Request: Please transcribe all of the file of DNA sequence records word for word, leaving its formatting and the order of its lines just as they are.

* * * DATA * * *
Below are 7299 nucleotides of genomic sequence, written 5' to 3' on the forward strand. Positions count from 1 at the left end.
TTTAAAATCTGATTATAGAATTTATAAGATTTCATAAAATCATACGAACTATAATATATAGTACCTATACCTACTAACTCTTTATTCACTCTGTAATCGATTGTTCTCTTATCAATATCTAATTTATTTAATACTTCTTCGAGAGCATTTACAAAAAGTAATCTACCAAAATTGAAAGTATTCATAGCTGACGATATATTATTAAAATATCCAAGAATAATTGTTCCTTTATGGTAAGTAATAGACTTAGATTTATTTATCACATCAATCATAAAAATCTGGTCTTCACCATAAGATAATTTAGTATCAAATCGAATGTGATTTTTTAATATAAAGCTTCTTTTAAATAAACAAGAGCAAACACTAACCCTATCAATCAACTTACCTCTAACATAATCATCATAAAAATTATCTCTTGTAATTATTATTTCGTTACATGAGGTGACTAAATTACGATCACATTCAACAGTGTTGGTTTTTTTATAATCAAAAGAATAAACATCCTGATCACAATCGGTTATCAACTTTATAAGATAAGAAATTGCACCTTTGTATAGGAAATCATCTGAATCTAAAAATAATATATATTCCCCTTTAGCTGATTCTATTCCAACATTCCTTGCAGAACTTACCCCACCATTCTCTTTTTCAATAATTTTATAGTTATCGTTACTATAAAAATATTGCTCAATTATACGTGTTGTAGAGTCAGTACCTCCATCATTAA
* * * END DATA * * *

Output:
Below are 7299 nucleotides of genomic sequence, written 5' to 3' on the forward strand. Positions count from 1 at the left end.
TTTAAAATCTGATTATAGAATTTATAAGATTTCATAAAATCATACGAACTATAATATATAGTACCTATACCTACTAACTCTTTATTCACTCTGTAATCGATTGTTCTCTTATCAATATCTAATTTATTTAATACTTCTTCGAGAGCATTTACAAAAAGTAATCTACCAAAATTGAAAGTATTCATAGCTGACGATATATTATTAAAATATCCAAGAATAATTGTTCCTTTATGGTAAGTAATAGACTTAGATTTATTTATCACATCAATCATAAAAATCTGGTCTTCACCATAAGATAATTTAGTATCAAATCGAATGTGATTTTTTAATATAAAGCTTCTTTTAAATAAACAAGAGCAAACACTAACCCTATCAATCAACTTACCTCTAACATAATCATCATAAAAATTATCTCTTGTAATTATTATTTCGTTACATGAGGTGACTAAATTACGATCACATTCAACAGTGTTGGTTTTTTTATAATCAAAAGAATAAACATCCTGATCACAATCGGTTATCAACTTTATAAGATAAGAAATTGCACCTTTGTATAGGAAATCATCTGAATCTAAAAATAATATATATTCCCCTTTAGCTGATTCTATTCCAACATTCCTTGCAGAACTTACCCCACCATTCTCTTTTTCAATAATTTTATAGTTATCGTTACTATAAAAATATTGCTCAATTATACGTGTTGTAGAGTCAGTACCTCCATCATTAA